Moral cowardice vs. strength of conviction

Josh Marshall on the Deadeye Dick flap

…all available evidence suggests that the Mr. Cheney is a man of deep moral cowardice. Makes a mistake and shoots his friend; blames the friend. Only he won’t do it directly. So he gets underlings to do it for him. Forced to speak out publicly, he appears before a ringer-journalist guaranteed not to press uncomfortable questions.
It’s all of a piece with the man’s record. He’s afraid of accountability. That’s why he’s such a fan of self-protecting secrecy. That’s why he’s big on smearing government whistle-blowers. It’s really just two sides of the same coin. He’s afraid of accountability. It’s the same reason why he’s such a notorious prevaricator — lies to avoid accountability.
These are all the hallmarks of a moral coward.

Last Monday, Jen and I caught sometimes-progressive Clinton Boom era economist Gene Sperling at the Commonwealth Club. He gave a good talk, and I gave him a copy of the high road. But there was one point that rang a little hollow: someone asked about the failure of the Clinton administration to successfully negotiate labor and environmental agreements into their trade agreements. His answer centered on the developing countries feeling that the US is too heavy-handed in it’s approach, whether it’s trade or our militarism. A friend pointed out that this an obvious and transparent dodge: surely their inability to negotiate these had nothing at all to do with multinational corporate campaign contributor’s wishes to avoid these sorts of regulations. Mmhmm.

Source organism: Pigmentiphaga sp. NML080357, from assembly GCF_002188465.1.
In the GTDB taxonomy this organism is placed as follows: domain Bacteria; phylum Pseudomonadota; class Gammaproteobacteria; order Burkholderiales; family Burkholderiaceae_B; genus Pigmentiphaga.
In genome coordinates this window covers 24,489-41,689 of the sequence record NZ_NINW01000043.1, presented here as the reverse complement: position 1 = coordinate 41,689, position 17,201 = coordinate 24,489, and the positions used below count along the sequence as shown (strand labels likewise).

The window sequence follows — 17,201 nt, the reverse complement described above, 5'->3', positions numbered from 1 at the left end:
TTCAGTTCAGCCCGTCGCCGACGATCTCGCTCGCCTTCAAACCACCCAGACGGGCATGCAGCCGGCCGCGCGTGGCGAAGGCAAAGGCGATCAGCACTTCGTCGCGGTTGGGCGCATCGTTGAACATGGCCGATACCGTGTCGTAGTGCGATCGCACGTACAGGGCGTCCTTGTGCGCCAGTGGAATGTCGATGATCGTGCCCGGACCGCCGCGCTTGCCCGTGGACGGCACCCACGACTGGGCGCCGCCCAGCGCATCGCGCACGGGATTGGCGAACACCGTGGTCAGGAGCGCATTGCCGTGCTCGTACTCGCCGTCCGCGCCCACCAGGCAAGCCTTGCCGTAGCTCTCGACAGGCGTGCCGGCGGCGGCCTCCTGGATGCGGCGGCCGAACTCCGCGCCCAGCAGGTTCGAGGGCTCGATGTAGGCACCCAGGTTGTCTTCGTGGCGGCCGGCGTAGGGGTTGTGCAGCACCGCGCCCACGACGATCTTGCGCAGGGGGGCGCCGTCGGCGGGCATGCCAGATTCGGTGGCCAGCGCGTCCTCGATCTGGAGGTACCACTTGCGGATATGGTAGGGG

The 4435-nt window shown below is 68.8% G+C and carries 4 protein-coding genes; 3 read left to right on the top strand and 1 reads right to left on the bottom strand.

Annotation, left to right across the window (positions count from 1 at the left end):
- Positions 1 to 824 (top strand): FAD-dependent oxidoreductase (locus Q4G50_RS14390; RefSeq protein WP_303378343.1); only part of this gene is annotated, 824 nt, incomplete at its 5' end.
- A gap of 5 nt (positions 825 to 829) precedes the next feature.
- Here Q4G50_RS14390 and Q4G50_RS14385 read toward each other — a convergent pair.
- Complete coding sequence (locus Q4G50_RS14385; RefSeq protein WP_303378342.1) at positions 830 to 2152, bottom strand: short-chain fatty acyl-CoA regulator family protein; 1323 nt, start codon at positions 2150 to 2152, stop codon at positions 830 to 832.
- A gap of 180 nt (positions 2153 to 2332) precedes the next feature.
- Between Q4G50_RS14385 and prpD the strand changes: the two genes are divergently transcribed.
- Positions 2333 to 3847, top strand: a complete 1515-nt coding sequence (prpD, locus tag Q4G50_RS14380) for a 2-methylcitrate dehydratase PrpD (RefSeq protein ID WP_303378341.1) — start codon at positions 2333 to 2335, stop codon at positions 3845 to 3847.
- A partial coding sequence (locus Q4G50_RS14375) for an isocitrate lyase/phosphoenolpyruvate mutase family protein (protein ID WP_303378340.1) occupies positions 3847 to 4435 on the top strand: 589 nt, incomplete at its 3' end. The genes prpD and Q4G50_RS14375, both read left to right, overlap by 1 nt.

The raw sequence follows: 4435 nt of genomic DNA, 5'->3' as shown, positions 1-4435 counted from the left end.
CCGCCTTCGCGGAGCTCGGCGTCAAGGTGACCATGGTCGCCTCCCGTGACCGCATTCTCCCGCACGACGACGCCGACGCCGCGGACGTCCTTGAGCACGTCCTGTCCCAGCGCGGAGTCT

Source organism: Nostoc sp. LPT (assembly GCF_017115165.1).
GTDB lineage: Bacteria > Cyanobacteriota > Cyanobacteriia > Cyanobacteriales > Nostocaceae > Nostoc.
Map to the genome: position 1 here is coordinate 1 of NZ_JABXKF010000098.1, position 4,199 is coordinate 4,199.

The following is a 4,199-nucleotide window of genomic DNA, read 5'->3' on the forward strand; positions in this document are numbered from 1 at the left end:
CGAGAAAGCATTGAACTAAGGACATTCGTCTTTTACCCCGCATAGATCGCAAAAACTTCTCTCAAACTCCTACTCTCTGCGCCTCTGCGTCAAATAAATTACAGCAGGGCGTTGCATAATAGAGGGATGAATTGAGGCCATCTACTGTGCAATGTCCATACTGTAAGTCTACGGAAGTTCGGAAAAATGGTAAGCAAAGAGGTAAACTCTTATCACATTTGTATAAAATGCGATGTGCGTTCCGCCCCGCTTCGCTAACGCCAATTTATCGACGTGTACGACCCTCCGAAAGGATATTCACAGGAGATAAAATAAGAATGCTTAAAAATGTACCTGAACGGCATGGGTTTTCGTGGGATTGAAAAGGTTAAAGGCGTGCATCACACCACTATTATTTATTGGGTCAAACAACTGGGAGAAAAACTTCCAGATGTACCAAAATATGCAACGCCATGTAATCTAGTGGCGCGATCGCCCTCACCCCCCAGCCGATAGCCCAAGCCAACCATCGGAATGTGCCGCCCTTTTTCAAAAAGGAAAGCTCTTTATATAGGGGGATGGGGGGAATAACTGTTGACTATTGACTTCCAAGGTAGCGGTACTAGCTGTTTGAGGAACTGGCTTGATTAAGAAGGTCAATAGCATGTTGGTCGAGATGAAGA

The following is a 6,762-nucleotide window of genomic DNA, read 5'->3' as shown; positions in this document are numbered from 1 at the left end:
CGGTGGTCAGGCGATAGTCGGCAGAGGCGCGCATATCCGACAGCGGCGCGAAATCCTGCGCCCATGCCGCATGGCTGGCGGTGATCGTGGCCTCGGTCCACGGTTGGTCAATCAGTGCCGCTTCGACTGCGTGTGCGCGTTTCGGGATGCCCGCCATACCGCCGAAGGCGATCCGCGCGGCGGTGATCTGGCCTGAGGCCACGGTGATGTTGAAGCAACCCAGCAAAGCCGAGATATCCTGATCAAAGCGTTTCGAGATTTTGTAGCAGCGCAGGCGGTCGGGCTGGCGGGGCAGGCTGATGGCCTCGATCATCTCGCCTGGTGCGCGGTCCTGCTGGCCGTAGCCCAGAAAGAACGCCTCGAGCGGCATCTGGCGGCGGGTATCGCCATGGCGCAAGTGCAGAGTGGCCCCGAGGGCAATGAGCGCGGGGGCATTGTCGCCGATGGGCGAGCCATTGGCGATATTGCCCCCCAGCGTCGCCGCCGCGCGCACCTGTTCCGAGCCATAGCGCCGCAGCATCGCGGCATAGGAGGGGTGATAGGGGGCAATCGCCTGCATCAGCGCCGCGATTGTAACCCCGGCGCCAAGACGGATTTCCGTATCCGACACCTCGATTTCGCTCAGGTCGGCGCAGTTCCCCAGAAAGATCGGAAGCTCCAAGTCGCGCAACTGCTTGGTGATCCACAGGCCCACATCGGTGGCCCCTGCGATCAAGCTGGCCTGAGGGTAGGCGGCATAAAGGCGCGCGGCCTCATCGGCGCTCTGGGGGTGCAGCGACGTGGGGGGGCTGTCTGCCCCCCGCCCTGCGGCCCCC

But giving Mr Sperling the benefit of the doubt and taking his point at face value, the question this raises is about the strength of our convictions. If the leaders of the United States can’t level with other countries and say, look, we want you to develop your internal markets and economies and not screw up your environment so that you won’t have massive health and emigration problems ten years from now, that isn’t leadership. Regardless of where the pressure was coming from, the only right answer would have been to make the case for these kinds of policies and use the power of our tremendous consumer market to move things in the right direction. Markets are tools, not ends in themselves.
The Vice President’s behavior is both far more personally repulsive and an example of the much broader, deeper and scarier problems with this adminstration than any Mr Sperling’s answer, and oddly enough, his answer to my question (“this is great, but how do we move this agenda?”) was excellent and focused on exactly this issue; he talked movingly and at length about the economic vision that President Clinton had been developing for decades before he was elected to run the country. Strength of conviction and moral cowardice lie along the same axis and play out in our every day decisions. We’ve somehow gone from “I have sworn upon the altar of God, eternal hostility against every form of tyranny over the mind of man” to “the guy stepped in front of the barrel of my gun.”